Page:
Youth sports as cultural linchpin: Why a Hoosier sent her toddler to basketball camp
Organized sports starts so young these days, it’s amazing your child doesn’t emerge from the womb and fall straight into a pair of baseball spikes. Often, the assumption is that parents are starting their kids in sports so young because they believe the earlier they start their children, the better chance they have at going pro. Or, the better chance the parents have to network for the right playdates to get their kids headed toward Harvard.
Well, it’s not always the case that signing up your 3-year-old for organized sports is inherently a bad thing. Sometimes, it’s a way to impart culture, a way to show your child the important identifying markers of his or her ethnic group, even if his or her ethnic group, technically, in terms of categories listed on the U.S. Census form, does not exist.
For Amy Wimmer Schwarb, signing up her 3-year-old daughter Edie for basketball camp is as important a part of learning her Hoosier roots as heaping helpings of giant fried pork tenderloin sandwiches, the Indianapolis 500 and bitching about Daylight Saving Time. Schwarb wrote a great story for Indianapolis Monthly putting Edie’s fledgling basketball career in context the family’s decision to move back to her home state to Indiana from Florida so their girl could be raised in a good Hoosier way.
I, an Indiana native, am raising my kids only 15 miles from the Indiana state line. But that’s distant enough to make plain to me that no matter how much you try to impart the importance of basketball to your children, it’s just not the same as doing it in Indiana.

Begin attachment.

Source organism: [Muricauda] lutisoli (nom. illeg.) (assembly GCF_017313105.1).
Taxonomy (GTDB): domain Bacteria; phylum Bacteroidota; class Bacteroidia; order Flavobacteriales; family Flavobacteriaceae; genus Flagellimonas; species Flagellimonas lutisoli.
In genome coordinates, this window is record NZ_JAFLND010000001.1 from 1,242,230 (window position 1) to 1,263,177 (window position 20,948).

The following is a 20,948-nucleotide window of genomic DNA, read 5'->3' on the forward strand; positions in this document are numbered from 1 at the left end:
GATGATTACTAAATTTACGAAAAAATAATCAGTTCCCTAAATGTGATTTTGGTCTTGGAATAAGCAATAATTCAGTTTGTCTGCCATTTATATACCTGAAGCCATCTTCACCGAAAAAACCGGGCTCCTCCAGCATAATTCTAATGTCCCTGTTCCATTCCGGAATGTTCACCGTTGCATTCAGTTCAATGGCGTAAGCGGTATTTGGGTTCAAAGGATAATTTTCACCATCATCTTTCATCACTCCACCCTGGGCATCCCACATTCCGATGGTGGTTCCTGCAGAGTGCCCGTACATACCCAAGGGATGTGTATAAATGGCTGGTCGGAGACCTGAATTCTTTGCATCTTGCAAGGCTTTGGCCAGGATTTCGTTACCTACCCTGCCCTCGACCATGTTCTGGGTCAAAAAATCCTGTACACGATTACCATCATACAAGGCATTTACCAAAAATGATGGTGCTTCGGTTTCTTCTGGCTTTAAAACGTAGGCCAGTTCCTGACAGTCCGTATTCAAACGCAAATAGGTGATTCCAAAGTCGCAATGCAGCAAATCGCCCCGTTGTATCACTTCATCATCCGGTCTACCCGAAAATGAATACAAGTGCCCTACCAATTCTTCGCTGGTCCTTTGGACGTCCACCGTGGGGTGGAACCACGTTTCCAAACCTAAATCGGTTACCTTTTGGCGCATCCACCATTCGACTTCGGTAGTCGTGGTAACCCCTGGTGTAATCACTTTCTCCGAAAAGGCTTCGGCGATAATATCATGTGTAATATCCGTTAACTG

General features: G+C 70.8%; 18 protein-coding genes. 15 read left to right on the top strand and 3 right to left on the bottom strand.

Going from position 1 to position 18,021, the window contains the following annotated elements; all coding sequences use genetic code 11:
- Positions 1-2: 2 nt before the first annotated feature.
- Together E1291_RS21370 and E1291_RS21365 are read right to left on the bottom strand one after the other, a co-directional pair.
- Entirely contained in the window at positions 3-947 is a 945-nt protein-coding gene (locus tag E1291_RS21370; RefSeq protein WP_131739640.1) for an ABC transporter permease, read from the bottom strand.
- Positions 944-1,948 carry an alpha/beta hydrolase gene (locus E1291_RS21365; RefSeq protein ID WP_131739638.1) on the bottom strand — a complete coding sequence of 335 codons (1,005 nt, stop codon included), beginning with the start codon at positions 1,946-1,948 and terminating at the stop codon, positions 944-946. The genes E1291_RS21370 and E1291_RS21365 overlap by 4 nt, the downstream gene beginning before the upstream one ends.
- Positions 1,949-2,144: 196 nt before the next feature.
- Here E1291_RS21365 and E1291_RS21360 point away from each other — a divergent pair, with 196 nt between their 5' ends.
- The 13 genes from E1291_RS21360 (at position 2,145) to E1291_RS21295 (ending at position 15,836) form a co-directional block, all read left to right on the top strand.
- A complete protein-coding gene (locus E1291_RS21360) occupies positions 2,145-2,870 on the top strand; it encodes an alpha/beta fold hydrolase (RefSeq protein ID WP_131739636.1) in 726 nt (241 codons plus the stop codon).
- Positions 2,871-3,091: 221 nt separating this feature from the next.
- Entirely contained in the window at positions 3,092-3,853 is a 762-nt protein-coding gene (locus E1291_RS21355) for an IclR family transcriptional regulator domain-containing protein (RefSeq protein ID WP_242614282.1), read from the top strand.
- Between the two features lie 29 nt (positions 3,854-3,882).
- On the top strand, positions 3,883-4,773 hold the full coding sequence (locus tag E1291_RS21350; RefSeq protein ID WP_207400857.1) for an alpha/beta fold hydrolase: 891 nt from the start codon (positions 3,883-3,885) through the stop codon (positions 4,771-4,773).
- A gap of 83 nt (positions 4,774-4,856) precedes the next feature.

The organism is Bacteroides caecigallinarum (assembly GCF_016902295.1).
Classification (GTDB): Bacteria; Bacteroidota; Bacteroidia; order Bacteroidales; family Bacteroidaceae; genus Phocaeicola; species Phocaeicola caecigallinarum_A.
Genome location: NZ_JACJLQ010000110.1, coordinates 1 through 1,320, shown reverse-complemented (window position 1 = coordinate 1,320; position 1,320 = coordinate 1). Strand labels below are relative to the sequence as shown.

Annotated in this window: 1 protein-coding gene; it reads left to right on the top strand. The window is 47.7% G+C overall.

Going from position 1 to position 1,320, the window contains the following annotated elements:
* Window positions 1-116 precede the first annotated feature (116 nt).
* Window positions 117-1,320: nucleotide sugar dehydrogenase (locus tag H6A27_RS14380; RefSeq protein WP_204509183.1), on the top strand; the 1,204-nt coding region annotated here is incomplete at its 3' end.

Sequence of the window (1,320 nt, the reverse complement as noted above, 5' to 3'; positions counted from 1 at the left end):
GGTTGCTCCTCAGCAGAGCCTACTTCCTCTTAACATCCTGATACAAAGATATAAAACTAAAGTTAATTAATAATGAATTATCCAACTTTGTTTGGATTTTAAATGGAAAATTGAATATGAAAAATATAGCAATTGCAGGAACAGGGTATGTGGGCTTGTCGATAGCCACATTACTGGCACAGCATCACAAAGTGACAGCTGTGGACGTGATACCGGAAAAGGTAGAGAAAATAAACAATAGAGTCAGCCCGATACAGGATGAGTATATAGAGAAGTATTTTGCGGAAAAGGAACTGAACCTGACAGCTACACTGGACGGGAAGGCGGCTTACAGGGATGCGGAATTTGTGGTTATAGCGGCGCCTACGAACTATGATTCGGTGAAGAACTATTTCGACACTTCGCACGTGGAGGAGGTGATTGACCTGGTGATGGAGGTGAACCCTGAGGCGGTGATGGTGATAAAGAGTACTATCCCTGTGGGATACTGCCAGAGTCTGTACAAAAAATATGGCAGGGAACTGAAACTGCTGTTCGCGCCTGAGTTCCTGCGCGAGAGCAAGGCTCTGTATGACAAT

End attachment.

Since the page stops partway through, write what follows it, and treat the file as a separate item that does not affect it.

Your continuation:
Rev. Peyton and His Big Damn Band want to take us all back to Indiana for some fried biscuits with apple butter. Oh, how I miss it.
From the article:
In this town, at age 3, your opportunities are boundless. A 3-year-old can take the floor at Sharp’s Gymnastics Academy, the northside gym that produced 2008 Olympic medalist Bridget Sloan. Likewise, at the IU Natatorium at IUPUI [note: your humble blogger’s alma mater], 3-year-olds can take swim lessons, kicking and floating in water where Michael Phelps has set world records. At age 3, a child can seek instruction at the Pepsi Coliseum and learn to skate on the home rink of the league-champion Indiana Ice.
And then there is the Indiana Basketball Academy, where, beginning at age 3, children can sign up to learn dribbling, passing, and shooting—or, at least, what those words mean, and that you need to stay within the lines while doing them. The academy is owned by Tom Abernethy, a starting forward on the IU team of 1975–76— a stellar squad that, with Bob Knight at the helm, finished the season undefeated and won the national championship. At the academy, Abernethy himself—with assistance from other coaches on the staff—introduces the children to drills, tweaks their shooting form, and doles out candy at the end of practice.